1129 words - 5 pages Government Surveillance is a rising privacy issue with many pros and cons from an ethical standpoint. Although technological surveillance has stopped many crimes, there have been many instances where federal agencies have taken advantage of the average U.S. citizen. There are numerous types of government surveillance; all of them under laws that either protect the federal agencies that use surveillance or the citizens they are spying on

Government Surveillance Creates an Orwellian Society

876 words - 4 pages tissue paper. The government’s love of surveillance is quickly understood by the lack of privacy - from telescreens and cameras to computers and phones - that the government fervently takes in year after year. The central issue that is now being raised is how far should the government be permitted to go in restricting privacy? The powers of America have internalized and the country had spiraled into a dystopian nightmarish in Oceania in the book

Should Privacy Exist?

1214 words - 5 pages Should Privacy Exist? Charles Platt discusses privacy of the individual and the possibility of an entire world under surveillance in his essay Nowhere to Hide: Lack of Privacy is the Ultimate Equalizer. He explains the different levels of privacy needed in different cultures, and he describes why he feels that invasion of privacy might lead to large institutions interfering in his life. Platt points out cases where privacy became an issue

Legality of the NSA Phone Surveillance

1047 words - 5 pages searched, and the persons or things to be seized." Although this is directly stated, the NSA still continues to violate the people's 4th Amendment right with the phone surveillance program. One of those violations is that the Electronic Communications Privacy Act prohibits companies from turning over information except in limited circumstances ("Panel"). The Patriot Act, which is what the government has been using to back up their illegal activities

Internet Surveillance

1847 words - 8 pages argue that allowing the government to even spy temporarily often creates more space for the extension of the surveillance scope in the future, thereby further invading the privacy of the individual. Another ethical issue that arises in relation to online or internet surveillance is the aftermath of data collection. Is the data utilized for the same purposes it was collected? How is it retained and who has access to it? The conclusion offered by

Mass Surveillance

1273 words - 5 pages , privacy can be considered in the same light as our second amendment gun rights. It is argued that we need gun rights so that if our government becomes too tyrannical we can successful revolt and restart. Although I don’t like the idea of gun rights and I personally believe gun ownership should be restricted, the ability to revolt is important as a final check and balance. A so called “surveillance state” in which all movements and actions are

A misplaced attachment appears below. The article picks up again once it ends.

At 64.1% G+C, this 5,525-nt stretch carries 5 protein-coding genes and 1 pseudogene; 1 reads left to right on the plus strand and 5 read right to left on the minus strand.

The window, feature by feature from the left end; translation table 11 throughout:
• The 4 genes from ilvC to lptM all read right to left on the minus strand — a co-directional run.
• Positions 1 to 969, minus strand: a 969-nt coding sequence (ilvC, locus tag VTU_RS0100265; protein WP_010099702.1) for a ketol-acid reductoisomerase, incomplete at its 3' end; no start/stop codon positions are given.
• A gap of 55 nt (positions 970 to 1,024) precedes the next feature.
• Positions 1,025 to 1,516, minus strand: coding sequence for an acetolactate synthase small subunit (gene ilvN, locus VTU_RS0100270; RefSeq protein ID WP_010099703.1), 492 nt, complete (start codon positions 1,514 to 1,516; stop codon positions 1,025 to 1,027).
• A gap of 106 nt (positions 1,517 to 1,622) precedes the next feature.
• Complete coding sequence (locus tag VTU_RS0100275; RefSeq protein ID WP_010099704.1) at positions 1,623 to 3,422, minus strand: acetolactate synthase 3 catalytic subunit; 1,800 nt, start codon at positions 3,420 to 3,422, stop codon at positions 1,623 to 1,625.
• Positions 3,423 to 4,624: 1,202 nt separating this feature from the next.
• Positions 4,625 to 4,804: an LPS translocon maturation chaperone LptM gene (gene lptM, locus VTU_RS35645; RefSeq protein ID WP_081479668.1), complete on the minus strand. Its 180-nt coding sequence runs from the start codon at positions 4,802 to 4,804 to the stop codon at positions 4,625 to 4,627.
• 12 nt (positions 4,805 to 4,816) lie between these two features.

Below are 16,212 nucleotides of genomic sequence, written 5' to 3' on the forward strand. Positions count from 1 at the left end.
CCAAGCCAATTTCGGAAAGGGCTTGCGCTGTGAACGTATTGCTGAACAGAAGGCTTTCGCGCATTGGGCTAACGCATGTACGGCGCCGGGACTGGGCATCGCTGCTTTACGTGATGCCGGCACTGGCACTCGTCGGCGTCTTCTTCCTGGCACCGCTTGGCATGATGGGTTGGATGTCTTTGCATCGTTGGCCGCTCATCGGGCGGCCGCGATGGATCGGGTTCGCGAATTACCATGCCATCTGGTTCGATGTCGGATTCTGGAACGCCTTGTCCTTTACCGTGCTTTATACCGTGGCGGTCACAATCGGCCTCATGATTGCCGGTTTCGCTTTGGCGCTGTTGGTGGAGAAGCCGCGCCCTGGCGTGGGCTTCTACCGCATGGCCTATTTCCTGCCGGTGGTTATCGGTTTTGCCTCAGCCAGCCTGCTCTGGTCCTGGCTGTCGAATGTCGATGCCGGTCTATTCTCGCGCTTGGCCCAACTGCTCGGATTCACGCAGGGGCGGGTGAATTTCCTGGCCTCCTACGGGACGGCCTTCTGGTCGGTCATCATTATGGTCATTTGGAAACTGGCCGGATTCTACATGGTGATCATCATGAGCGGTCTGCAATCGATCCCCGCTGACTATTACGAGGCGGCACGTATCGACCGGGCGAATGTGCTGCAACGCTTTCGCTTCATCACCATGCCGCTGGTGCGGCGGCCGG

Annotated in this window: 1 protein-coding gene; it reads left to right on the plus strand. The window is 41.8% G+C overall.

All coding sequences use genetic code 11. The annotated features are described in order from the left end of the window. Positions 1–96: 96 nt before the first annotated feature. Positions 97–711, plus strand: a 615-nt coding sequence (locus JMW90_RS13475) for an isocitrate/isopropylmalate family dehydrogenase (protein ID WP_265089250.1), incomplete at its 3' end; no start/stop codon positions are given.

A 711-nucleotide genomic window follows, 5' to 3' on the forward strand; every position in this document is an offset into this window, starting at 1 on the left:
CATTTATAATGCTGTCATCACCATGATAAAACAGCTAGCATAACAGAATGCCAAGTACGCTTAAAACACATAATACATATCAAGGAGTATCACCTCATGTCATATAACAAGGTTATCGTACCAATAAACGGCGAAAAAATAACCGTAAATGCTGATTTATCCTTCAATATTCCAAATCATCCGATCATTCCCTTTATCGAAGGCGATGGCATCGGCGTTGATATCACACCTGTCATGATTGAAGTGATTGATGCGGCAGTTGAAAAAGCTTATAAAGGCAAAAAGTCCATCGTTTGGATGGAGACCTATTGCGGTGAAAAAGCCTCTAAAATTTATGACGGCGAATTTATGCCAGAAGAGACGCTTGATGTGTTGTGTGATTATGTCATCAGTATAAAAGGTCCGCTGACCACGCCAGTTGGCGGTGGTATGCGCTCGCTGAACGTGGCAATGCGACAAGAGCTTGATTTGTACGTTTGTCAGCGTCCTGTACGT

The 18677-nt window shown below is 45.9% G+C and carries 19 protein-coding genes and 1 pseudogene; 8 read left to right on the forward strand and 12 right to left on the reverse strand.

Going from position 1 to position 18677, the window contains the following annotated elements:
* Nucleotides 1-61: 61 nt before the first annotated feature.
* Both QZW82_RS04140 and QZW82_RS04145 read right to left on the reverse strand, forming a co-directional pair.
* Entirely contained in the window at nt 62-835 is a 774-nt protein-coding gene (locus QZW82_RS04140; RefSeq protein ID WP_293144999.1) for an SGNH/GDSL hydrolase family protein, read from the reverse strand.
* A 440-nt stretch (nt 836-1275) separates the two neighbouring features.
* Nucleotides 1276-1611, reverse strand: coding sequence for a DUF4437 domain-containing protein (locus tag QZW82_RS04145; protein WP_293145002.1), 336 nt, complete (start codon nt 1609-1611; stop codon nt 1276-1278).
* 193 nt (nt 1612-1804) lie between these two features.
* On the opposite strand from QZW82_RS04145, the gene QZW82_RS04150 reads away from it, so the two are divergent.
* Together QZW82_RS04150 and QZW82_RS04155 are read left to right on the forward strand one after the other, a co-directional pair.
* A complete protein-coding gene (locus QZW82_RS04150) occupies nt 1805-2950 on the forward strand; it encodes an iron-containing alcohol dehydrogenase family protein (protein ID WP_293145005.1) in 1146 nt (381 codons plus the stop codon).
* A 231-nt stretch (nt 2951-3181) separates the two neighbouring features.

Closed-Circuit-Television and Surveillance

2476 words - 10 pages negative effects on the individual; it subjects the individual to the core and punishes them when displeased. CCTV surveillance requires subjects; it morphs the individual into law-abiding citizens by reconstructing the normality of freedom and privacy. Privacy is instrumental to the autonomy of the individual. Privacy is the authority amongst ones intimidates knowledge and government of individual space. Privacy is more than the privilege it’s

Similar Essays

Government Surveillance Vs Personal Privacy Essay

3663 words - 15 pages privacy wiretapping from government entities such as the NSA, Patriot Act and the reduction of the Fourth Amendment. The NSA, National Security Agency, is the largest manager of United States intelligence in the country, which was given power in reaction to the rising terrorist threat to the nation. The NSA is handed the task of monitoring, collecting, and decoding information and data from foreign intelligences, which includes the surveillance of

Government Surveillance Vs Privacy Essay

1431 words - 6 pages Is the American government trustworthy? Edward Joseph Snowden (2013) released to the United States press* selected information about the surveillance of ordinary citizens by the U.S.A.’s National Security Agency (N.S.A.), and its interconnection to phone and social media companies. The motion picture Citizenfour (2014), shows the original taping of those revelations. Snowden said that some people do nothing about this tracking because they have

The State Of Government Surveillance And Civilian Privacy

1184 words - 5 pages . But how much of our civil liberties are we giving up in order to maybe help capture some terrorists. The rapidly advancing technology of today and a more globalizing culture has made privacy and civil liberties come more into the forefront of our views. After about nine years of unprecedented spending and growth, the result is that the government surveillance system put into place to keep the United States safe, is so massive that its

Privacy: The Government Vs The American People

2301 words - 9 pages because of the repetitive use the words “terrorist”, “bomb”, “9/11” and “NSA”. Next time you’re Skyping your mother on her cruise to the Bahamas, consider giving a friendly wave to the NSA agent who may be watching you. As long as the government is insistently monitoring all internet activities, and apparently our televisions as well, there will continue to an increase in civil unrest at the fact that their privacy is blatantly being invaded